The Episcopal Church Discusses Mission, Idolizes Jefferts Schori
By Michael Heidt in Salt Lake City
VOL Special Correspondent
June 20, 2015
The House of Deputies and the House of Bishops met together on the 6th day of the 78th General Convention of the Episcopal Church to discuss mission. The joint session ended with a series of tributes to the outgoing Presiding Bishop, Katharine Jefferts Schori, which praised her for being wise, brave and reconciling.
Upwards of 1000 bishops and lay delegates to this year's General Convention met together in the House of Deputies to hear and discuss a presentation on mission delivered by Jefferts Schori.
The presentation was themed on the Five Marks of Mission, which are: To proclaim the Good News of the Kingdom; to teach, baptize and nurture new believers; to respond to human need by loving service; to seek to transform unjust structures of society, to challenge violence of every kind and to pursue peace and reconciliation, and to strive to safeguard the integrity of creation and sustain and renew the life of the earth.
Jefferts Schori introduced each of these "marks of mission" with a short video, and then asked the assembled bishops and deputies probing questions on the "mark" in question. For example, discussion of the 1st Mark of Mission, to proclaim the Good News of the Kingdom, was prefaced by a video showing traffic scenes, a black busker, a sunset, the Venice Beach Laundry and a map of America.
Following the short but compelling film, Jefferts Schori posed a series of questions, "How are we proclaiming the Good News to different demographic groups? How do diocesan structures impede or hinder mission? What will we take home?" she asked. The deputies and their bishops were then given 12 minutes to discuss the questions before the next Mark of Mission was addressed.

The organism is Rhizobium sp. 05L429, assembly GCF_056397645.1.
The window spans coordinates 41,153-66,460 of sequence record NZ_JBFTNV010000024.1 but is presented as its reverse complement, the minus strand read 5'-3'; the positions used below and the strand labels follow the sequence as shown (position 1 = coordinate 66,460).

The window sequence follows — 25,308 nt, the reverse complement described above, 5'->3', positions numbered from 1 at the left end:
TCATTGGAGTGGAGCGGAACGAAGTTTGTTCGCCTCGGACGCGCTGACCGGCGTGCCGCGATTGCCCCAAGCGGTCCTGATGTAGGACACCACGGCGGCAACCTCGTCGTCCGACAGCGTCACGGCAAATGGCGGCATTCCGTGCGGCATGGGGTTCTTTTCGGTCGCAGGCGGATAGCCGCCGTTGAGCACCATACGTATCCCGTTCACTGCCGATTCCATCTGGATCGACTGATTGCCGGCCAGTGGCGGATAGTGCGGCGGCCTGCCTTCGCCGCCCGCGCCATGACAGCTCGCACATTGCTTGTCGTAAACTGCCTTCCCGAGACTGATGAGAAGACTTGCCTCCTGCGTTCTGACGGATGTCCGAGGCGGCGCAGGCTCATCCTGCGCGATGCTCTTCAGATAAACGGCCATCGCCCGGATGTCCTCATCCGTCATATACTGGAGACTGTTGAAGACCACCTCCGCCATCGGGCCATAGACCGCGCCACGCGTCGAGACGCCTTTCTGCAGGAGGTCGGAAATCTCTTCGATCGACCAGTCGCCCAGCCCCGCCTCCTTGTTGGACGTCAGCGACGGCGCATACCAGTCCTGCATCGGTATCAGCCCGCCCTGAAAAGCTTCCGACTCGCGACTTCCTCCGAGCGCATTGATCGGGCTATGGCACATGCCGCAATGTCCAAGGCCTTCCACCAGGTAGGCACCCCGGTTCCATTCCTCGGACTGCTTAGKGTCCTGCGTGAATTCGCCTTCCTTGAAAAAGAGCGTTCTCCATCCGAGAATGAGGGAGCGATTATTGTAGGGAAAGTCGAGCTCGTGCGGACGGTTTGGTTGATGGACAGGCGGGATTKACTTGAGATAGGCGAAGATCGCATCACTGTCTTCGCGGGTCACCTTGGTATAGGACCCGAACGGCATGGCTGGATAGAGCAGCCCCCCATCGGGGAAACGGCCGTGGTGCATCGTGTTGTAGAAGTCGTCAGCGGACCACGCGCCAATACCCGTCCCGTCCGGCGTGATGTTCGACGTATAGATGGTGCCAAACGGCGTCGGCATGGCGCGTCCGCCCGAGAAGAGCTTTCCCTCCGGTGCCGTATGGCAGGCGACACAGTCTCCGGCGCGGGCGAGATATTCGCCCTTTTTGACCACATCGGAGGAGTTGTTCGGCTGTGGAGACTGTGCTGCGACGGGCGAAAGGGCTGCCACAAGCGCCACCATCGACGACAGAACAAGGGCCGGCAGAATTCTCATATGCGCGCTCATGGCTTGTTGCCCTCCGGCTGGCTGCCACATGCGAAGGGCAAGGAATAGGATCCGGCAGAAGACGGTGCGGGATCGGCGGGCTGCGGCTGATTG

Shortly before lunch, the fifth and final Mark of Mission was discussed, with Jefferts Schori asking, "What are the biggest ecological challenges where you live? This has been a green convention, what have you learned here that you might take home? How can you see Jesus in caring for the earth?"
After the joint session on mission closed, Ray Suarez, of PBS, took the podium and led a tribute to Jefferts Schori. "Thank you, with a big exclamation point to Katharine Jefferts Schori," enthused Suarez, "She helped turn our eyes to the future, to send us marching into the history we are yet to write."
A video tribute followed, featuring glowing testimonies about Jefferts Schori's character, work and ministry.
The newly elected Presiding Bishop, Michael Curry, declared, "She was the Presiding Bishop this church needed for the last 9 years," and not only "called us to maturity in Christ," but had a "forceful, prophetic voice." Curry went on to extol Jefferts Schori as "deeply wise, quiet yet strong. That word has become flesh in Katharine Jefferts Schori."
The Bishop of Connecticut, Ian Douglas, was also glowing in his praise for the Presiding Bishop, saying that she had "deep wisdom, acuity, compassion" and worked for "reconciliation and restoration."
Not to be outdone, the Bishop of Los Angeles, Jon Bruno, described the departing leader of the Episcopal Church as "a woman of power, courage, and strength" as well as "vitality," and "wisdom."
As the moving tributes came to an end, Suarez introduced former presiding Bishop Frank Tracy Griswold, who mounted the podium to a standing ovation. Griswold said that "all are called (by God) to an open heart," and that this call was "particularly intense in the ministry of a Presiding Bishop." The Presiding Bishop, he said, had to "speak God's justice and holiness," and "bear witness to the life and mission of the Episcopal Church."
"Katharine Jefferts Schori has done this with great dignity and grace," he said, "God's mission and ministry of reconciliation have been her theme."
Jefferts Schori then rose to a standing ovation, accompanied by whistles and whoops of appreciation from the floor of the House of Deputies. She was joined by incoming Presiding Bishop, Michael Curry, in what was declared by Suarez as a "jubilation of bishops."
Despite talk of "reconciliation" during the presentation on mission and the tribute that followed it, no mention was made of the gay rights policies that divided the Episcopal Church during Jeffert's Schori's tenure as Presiding Bishop. Neither was attention drawn to the unprecedented $40 million the church has spent in litigation against departing traditionalists, with the authorization of its Presiding Bishop.
Michael Heidt is Editor of Forward in Christ magazine and a priest in the Diocese of Fort Worth
On the Mainline
Worship with us:
Sundays at 4:00pm.
210 S. Wayne Ave, Wayne, PA